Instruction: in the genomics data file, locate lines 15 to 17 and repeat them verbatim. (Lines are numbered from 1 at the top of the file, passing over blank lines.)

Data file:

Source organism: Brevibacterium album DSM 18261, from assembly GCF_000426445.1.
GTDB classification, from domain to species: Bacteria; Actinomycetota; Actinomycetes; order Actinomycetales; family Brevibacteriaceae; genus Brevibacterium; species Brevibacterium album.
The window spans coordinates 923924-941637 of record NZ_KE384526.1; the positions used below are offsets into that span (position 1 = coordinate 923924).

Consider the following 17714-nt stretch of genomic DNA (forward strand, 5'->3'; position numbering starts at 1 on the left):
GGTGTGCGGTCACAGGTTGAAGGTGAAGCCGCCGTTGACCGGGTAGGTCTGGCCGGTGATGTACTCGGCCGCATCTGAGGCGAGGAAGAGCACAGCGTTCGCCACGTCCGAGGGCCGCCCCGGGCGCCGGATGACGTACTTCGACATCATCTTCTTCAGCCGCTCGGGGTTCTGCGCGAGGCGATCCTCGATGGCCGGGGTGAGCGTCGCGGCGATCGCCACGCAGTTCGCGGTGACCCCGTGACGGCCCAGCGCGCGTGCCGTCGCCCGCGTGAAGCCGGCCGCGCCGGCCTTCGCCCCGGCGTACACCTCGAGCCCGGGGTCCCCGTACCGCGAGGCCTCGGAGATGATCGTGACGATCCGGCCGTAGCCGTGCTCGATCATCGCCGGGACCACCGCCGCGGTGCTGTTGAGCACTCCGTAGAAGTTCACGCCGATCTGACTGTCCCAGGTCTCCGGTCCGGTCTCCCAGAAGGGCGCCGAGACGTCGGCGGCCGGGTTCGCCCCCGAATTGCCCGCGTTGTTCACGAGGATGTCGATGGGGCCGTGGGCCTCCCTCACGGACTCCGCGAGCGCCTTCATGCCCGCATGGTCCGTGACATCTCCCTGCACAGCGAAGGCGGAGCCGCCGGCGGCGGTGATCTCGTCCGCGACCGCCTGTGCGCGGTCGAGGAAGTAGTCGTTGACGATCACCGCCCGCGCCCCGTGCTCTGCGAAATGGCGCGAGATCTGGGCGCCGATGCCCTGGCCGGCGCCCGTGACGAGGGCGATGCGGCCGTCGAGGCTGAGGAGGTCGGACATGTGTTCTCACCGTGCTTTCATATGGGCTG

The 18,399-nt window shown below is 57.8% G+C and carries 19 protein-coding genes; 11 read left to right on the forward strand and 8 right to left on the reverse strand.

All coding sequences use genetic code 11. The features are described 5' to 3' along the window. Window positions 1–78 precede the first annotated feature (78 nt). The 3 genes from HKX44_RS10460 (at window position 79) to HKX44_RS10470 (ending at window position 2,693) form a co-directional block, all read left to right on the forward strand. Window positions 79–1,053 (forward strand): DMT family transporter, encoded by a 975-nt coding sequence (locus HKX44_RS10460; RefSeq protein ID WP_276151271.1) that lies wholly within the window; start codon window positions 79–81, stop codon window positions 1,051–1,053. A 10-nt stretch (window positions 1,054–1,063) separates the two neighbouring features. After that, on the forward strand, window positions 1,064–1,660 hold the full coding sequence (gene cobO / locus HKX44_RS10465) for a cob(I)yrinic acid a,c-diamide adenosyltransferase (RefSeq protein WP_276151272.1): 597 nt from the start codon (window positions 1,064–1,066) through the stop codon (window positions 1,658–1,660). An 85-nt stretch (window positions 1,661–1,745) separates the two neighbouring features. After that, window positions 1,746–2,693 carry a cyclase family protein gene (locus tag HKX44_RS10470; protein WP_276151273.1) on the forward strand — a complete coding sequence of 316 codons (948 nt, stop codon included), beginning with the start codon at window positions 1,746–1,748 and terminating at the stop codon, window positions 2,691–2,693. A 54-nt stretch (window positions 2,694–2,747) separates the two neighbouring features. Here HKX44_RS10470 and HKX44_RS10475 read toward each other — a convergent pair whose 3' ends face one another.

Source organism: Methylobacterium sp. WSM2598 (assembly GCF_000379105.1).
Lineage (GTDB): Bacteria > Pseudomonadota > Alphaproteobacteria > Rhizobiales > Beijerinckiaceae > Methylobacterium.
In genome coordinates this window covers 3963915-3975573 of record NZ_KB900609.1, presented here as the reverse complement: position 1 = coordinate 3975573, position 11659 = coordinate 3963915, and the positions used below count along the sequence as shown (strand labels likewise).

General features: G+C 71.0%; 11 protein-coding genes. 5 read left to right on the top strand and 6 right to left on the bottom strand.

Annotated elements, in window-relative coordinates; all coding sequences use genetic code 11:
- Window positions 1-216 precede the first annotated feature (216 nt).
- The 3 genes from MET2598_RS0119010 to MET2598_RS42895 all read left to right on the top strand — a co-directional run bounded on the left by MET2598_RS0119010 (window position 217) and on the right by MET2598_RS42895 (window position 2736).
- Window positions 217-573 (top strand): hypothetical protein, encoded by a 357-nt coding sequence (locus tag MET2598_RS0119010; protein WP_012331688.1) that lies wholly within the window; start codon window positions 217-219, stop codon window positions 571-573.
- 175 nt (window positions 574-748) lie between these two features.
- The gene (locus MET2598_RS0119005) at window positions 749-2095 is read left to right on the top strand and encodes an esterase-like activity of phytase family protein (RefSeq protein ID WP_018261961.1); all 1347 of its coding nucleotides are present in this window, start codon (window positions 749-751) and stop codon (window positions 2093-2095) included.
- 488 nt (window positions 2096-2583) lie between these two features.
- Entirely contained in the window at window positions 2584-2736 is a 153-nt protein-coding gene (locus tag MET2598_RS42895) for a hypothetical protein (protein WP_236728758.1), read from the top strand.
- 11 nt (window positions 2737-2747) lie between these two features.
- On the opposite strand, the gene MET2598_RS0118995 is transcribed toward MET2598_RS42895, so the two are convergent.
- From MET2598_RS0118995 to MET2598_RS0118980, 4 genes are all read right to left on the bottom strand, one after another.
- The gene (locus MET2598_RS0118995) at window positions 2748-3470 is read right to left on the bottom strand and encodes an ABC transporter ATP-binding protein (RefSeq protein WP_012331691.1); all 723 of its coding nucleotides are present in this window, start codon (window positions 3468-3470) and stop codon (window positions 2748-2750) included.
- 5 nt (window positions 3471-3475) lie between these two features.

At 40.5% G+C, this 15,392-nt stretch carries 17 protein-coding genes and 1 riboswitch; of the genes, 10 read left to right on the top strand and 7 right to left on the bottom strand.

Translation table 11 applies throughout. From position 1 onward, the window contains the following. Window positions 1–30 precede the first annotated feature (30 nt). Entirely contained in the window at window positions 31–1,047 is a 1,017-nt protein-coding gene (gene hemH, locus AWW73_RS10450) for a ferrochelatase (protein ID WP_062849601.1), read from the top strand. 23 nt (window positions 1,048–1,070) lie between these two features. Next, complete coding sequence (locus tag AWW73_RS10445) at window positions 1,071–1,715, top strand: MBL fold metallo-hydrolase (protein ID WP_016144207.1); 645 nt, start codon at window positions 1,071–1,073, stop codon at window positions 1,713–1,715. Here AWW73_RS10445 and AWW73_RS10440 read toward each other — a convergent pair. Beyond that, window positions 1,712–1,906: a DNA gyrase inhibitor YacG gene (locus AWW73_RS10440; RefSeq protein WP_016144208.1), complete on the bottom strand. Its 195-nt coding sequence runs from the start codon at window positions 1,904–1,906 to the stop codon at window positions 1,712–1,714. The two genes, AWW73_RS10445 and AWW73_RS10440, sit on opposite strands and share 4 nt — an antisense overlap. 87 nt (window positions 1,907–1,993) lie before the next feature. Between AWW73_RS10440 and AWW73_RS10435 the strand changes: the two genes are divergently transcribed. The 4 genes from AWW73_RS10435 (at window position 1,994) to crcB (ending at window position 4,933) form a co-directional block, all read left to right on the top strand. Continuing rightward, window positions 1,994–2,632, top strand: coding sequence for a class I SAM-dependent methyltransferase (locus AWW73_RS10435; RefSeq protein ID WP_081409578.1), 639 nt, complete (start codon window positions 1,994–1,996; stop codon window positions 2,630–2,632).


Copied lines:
- Window positions 217-573 (top strand): hypothetical protein, encoded by a 357-nt coding sequence (locus tag MET2598_RS0119010; protein WP_012331688.1) that lies wholly within the window; start codon window positions 217-219, stop codon window positions 571-573.
- 175 nt (window positions 574-748) lie between these two features.
- The gene (locus MET2598_RS0119005) at window positions 749-2095 is read left to right on the top strand and encodes an esterase-like activity of phytase family protein (RefSeq protein ID WP_018261961.1); all 1347 of its coding nucleotides are present in this window, start codon (window positions 749-751) and stop codon (window positions 2093-2095) included.